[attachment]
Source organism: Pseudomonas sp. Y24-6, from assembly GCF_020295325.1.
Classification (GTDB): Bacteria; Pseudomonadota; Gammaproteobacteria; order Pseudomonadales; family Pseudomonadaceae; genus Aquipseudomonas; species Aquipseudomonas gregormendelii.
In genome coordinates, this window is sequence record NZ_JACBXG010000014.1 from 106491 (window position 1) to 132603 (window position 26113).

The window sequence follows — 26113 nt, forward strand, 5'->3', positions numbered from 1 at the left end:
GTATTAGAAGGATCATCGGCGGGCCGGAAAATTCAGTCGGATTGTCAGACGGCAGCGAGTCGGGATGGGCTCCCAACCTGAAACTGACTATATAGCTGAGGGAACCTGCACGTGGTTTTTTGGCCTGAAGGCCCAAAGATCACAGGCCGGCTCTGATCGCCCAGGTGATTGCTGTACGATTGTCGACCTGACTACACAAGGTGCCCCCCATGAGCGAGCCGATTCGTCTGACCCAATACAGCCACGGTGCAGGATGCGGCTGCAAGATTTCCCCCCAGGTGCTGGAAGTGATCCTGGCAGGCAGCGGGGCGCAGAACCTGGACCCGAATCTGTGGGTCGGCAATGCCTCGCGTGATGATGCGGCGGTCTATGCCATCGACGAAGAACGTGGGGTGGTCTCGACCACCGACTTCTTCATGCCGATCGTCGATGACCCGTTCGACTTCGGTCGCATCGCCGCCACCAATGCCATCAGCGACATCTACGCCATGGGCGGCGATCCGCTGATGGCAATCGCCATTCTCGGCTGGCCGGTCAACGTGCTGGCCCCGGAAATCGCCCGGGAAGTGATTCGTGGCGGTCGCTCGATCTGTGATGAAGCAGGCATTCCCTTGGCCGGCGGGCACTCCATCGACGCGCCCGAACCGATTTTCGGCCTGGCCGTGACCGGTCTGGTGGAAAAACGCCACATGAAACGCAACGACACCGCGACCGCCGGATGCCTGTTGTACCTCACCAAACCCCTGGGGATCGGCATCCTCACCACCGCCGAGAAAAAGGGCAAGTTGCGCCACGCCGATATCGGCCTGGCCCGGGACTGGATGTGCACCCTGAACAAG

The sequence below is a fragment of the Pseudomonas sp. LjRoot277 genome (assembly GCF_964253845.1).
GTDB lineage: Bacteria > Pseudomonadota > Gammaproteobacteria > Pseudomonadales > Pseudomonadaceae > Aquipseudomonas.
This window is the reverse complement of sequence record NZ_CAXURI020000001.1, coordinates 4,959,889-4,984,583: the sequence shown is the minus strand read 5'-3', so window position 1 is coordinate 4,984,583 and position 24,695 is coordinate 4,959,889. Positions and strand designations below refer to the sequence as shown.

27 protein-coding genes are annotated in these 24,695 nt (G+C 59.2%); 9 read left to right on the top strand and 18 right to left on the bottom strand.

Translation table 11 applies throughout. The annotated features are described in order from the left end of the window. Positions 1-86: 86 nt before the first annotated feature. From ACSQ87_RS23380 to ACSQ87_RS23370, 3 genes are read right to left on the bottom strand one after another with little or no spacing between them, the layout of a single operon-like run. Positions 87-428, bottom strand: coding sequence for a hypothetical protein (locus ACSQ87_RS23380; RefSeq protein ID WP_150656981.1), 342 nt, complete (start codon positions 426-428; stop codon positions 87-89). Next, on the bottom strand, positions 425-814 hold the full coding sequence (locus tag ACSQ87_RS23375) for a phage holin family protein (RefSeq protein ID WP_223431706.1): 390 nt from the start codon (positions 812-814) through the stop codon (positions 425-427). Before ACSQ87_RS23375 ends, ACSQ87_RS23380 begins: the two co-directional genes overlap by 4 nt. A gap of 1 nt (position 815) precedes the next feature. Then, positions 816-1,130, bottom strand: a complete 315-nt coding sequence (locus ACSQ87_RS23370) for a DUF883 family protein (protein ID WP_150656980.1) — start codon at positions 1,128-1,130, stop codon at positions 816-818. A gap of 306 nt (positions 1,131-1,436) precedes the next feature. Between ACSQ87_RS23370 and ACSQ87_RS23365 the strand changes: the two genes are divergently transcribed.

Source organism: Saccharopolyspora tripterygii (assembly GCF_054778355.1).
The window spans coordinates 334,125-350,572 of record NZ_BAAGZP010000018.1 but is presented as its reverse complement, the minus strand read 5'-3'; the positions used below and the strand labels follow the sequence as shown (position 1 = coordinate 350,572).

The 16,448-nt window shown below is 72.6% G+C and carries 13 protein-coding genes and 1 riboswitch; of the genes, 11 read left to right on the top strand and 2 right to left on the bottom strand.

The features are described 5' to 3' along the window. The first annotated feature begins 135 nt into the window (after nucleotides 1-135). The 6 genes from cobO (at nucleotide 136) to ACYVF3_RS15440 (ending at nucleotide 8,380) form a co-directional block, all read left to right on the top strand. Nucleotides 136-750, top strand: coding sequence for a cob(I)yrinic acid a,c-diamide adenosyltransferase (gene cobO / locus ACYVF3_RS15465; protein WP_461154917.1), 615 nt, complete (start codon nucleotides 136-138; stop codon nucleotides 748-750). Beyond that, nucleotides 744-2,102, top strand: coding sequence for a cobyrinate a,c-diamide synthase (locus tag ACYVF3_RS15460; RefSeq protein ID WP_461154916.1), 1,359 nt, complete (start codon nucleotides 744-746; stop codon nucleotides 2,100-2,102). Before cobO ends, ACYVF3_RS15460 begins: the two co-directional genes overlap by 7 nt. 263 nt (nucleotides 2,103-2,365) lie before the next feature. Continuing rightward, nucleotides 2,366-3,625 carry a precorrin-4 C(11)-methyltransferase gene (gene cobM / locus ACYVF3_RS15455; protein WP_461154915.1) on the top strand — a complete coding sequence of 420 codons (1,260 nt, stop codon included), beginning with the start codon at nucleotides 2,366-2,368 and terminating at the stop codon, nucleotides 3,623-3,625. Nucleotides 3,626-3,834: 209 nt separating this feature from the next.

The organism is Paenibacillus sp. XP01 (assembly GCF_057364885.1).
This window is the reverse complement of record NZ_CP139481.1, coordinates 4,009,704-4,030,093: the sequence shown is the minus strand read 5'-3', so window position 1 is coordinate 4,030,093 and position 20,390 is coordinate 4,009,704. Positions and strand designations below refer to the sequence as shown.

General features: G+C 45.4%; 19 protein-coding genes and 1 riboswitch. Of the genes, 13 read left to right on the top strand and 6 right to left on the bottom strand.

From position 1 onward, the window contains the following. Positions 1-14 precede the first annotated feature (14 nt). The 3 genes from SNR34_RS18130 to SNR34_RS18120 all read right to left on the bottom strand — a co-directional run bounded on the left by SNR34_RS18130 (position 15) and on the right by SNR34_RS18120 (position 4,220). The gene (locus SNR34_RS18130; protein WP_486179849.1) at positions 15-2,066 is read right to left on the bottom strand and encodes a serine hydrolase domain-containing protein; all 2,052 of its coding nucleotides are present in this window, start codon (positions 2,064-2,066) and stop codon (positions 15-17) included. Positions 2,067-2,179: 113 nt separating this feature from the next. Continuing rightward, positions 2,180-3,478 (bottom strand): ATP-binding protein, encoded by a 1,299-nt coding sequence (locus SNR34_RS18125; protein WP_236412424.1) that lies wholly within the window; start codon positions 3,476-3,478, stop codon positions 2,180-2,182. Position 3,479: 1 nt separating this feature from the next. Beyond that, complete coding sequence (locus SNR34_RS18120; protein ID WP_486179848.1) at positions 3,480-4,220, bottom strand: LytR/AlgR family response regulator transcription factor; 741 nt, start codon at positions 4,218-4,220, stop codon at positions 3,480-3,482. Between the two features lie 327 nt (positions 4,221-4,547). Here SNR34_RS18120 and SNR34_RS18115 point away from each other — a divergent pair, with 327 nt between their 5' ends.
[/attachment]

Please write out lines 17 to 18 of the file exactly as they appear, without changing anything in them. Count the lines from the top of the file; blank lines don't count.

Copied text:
General features: G+C 45.4%; 19 protein-coding genes and 1 riboswitch. Of the genes, 13 read left to right on the top strand and 6 right to left on the bottom strand.

From position 1 onward, the window contains the following. Positions 1-14 precede the first annotated feature (14 nt). The 3 genes from SNR34_RS18130 to SNR34_RS18120 all read right to left on the bottom strand — a co-directional run bounded on the left by SNR34_RS18130 (position 15) and on the right by SNR34_RS18120 (position 4,220). The gene (locus SNR34_RS18130; protein WP_486179849.1) at positions 15-2,066 is read right to left on the bottom strand and encodes a serine hydrolase domain-containing protein; all 2,052 of its coding nucleotides are present in this window, start codon (positions 2,064-2,066) and stop codon (positions 15-17) included. Positions 2,067-2,179: 113 nt separating this feature from the next. Continuing rightward, positions 2,180-3,478 (bottom strand): ATP-binding protein, encoded by a 1,299-nt coding sequence (locus SNR34_RS18125; protein WP_236412424.1) that lies wholly within the window; start codon positions 3,476-3,478, stop codon positions 2,180-2,182. Position 3,479: 1 nt separating this feature from the next. Beyond that, complete coding sequence (locus SNR34_RS18120; protein ID WP_486179848.1) at positions 3,480-4,220, bottom strand: LytR/AlgR family response regulator transcription factor; 741 nt, start codon at positions 4,218-4,220, stop codon at positions 3,480-3,482. Between the two features lie 327 nt (positions 4,221-4,547). Here SNR34_RS18120 and SNR34_RS18115 point away from each other — a divergent pair, with 327 nt between their 5' ends.